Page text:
The Pentagon has failed six audits in a row and often can’t account for billions of dollars, a pressing issue as the department’s annual budget has swollen to around $900 billion.  

Storch says a “fundamental issue” is the Pentagon’s outdated financial management systems. 

“They’re fighting the battle almost with one hand behind their back with the systems they’re dealing with. Until they get a handle on that, it’s hard to achieve. That’s not to say it can’t be done,” he says, pointing to the U.S. Marines passing an audit this year. 

“There’s still a ton of work to do,” he adds. 

One high-profile problem for Storch emerged in January when Austin, the Defense secretary, failed to disclose his hospitalization for prostate cancer to the White House and top administration officials until three days after he was in the intensive care unit.  

Facing a backlash, the Pentagon conducted an internal review of the incident that largely cleared staff of wrongdoing, finding there was no ill-intent behind the failure to disclose and notify the White House.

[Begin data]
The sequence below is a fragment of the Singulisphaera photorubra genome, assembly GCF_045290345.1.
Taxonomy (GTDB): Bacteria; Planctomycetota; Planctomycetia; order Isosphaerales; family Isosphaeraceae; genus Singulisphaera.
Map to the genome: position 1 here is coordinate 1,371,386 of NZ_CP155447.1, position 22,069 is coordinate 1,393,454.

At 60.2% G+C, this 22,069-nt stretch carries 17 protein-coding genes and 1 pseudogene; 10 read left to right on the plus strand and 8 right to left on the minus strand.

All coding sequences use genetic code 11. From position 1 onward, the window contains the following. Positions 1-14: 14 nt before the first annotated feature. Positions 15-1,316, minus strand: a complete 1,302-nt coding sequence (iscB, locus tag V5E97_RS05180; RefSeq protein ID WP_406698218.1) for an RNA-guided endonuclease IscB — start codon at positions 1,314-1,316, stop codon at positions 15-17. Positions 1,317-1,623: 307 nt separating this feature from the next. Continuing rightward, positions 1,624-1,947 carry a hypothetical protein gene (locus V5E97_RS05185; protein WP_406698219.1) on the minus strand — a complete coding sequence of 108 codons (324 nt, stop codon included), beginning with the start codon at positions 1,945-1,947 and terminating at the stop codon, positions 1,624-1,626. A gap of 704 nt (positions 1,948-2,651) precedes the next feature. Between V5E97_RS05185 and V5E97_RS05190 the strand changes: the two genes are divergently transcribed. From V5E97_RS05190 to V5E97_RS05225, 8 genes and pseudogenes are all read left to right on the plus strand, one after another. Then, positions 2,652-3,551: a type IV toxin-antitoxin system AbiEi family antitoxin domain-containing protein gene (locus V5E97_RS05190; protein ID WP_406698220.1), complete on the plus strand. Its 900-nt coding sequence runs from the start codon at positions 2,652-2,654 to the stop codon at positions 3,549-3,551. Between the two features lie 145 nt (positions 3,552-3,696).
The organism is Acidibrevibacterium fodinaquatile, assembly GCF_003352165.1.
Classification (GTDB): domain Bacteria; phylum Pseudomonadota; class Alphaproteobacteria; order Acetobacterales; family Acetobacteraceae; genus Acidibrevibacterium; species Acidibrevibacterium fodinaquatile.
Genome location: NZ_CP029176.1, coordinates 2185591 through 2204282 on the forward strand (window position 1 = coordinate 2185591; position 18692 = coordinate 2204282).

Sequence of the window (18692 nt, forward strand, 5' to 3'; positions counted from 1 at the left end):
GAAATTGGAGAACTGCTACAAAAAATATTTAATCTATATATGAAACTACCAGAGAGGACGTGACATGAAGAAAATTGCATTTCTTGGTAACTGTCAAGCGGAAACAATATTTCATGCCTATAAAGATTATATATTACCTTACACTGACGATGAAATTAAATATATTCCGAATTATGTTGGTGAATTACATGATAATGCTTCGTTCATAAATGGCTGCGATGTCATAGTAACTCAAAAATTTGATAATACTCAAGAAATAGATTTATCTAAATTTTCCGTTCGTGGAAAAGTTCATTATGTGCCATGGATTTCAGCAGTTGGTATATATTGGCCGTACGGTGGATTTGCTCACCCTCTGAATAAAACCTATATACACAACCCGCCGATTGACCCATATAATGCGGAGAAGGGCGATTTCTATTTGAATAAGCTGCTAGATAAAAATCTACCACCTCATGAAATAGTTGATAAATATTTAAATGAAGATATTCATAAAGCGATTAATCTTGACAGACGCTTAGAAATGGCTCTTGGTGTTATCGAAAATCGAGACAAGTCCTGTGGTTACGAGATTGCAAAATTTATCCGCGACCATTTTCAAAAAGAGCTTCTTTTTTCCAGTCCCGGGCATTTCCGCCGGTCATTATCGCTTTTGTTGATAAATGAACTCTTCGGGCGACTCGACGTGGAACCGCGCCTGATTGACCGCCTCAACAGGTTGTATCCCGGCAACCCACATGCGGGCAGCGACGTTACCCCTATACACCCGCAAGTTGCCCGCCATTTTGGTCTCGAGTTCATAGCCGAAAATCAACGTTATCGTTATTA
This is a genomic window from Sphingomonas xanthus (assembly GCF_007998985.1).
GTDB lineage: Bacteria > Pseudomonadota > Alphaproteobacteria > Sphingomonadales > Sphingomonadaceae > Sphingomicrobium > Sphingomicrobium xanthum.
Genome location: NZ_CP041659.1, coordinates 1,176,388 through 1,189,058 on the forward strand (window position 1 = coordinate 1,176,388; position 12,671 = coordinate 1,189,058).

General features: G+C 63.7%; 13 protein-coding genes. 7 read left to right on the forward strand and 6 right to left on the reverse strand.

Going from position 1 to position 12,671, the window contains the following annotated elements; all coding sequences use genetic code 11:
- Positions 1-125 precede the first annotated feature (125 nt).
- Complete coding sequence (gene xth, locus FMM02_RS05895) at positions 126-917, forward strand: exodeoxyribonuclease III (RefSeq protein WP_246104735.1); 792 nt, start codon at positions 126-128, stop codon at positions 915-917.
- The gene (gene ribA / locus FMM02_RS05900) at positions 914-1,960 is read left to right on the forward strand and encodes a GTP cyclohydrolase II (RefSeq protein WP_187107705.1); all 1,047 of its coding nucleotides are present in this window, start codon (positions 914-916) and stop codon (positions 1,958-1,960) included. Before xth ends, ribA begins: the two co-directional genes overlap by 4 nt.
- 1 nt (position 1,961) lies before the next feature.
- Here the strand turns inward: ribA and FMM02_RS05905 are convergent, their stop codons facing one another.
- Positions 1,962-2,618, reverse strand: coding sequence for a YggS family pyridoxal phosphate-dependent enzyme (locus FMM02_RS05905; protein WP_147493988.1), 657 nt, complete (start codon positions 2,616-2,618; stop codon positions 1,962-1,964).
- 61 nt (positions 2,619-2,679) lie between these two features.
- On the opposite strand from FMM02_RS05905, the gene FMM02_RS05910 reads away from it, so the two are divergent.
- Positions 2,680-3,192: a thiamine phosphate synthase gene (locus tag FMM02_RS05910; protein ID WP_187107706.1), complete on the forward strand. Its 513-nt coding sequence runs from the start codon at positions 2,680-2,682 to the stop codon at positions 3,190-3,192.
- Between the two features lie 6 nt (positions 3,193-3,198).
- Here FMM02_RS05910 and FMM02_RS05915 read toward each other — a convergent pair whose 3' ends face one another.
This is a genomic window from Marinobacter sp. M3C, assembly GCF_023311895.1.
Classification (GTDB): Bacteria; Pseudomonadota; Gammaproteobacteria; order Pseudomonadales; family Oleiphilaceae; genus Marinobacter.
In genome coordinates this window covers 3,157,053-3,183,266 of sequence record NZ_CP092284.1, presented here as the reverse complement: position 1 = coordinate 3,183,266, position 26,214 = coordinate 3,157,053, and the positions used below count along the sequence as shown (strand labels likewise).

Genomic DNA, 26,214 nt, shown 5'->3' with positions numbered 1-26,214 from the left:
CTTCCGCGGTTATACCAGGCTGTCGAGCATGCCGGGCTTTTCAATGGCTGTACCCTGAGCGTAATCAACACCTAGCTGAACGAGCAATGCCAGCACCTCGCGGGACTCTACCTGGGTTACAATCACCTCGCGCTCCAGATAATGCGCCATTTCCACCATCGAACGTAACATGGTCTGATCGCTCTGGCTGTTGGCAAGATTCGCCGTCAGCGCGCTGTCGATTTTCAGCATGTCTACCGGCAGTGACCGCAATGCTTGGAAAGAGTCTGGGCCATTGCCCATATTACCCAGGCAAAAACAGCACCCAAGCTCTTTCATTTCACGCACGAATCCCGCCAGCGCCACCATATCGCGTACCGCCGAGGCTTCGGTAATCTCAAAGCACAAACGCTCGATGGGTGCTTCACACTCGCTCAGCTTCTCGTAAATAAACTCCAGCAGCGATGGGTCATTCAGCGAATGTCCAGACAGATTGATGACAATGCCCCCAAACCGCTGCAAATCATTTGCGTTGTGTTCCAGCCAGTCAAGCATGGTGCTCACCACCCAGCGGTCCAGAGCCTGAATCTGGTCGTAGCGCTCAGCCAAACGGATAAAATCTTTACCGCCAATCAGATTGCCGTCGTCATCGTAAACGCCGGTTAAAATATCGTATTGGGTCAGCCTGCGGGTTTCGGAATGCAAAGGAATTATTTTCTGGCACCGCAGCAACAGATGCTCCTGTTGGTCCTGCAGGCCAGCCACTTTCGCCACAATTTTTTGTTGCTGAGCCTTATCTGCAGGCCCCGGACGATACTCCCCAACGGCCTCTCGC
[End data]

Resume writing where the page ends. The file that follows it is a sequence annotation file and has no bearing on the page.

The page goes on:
Storch, however, launched his own inquiry into the hospitalization.

“I determined that it was appropriate and would be important to take an independent look at that,” he says. “See what happened and see what the procedures are for the future.” 

It all amounts to a wide effort for the Pentagon inspector general’s office. Storch says he oversees 1,800 staff and 150 offices spread out across the globe, considering staff generally set up wherever the military works.  

For Storch, inspector general work is about the mission of accountability.

“I think it is critically important for oversight entities to be transparent,” he says. “There’s a phrase, ‘Sunlight is the best disinfectant’ — we want to do that in everything we do.” 

Alex Thompson

By Alex Thompson

Alex is an award-winning journalist with a passion for investigative reporting. With over 15 years of experience in the field, Alex has covered a wide range of topics from politics to entertainment. Known for in-depth research and compelling storytelling, Alex's work has been featured in major news outlets around the world.

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One thought on “Pentagon’s top watchdog has quiet but vital role in Ukraine”
  1. As an experienced journalist, it’s clear that Robert Storch plays a crucial role in overseeing the Pentagon’s operations, especially in relation to the ongoing support for Ukraine. It’s concerning to see the lack of proper tracking of weapons sent to Ukraine, but it’s reassuring to know that steps are being taken towards accountability and transparency.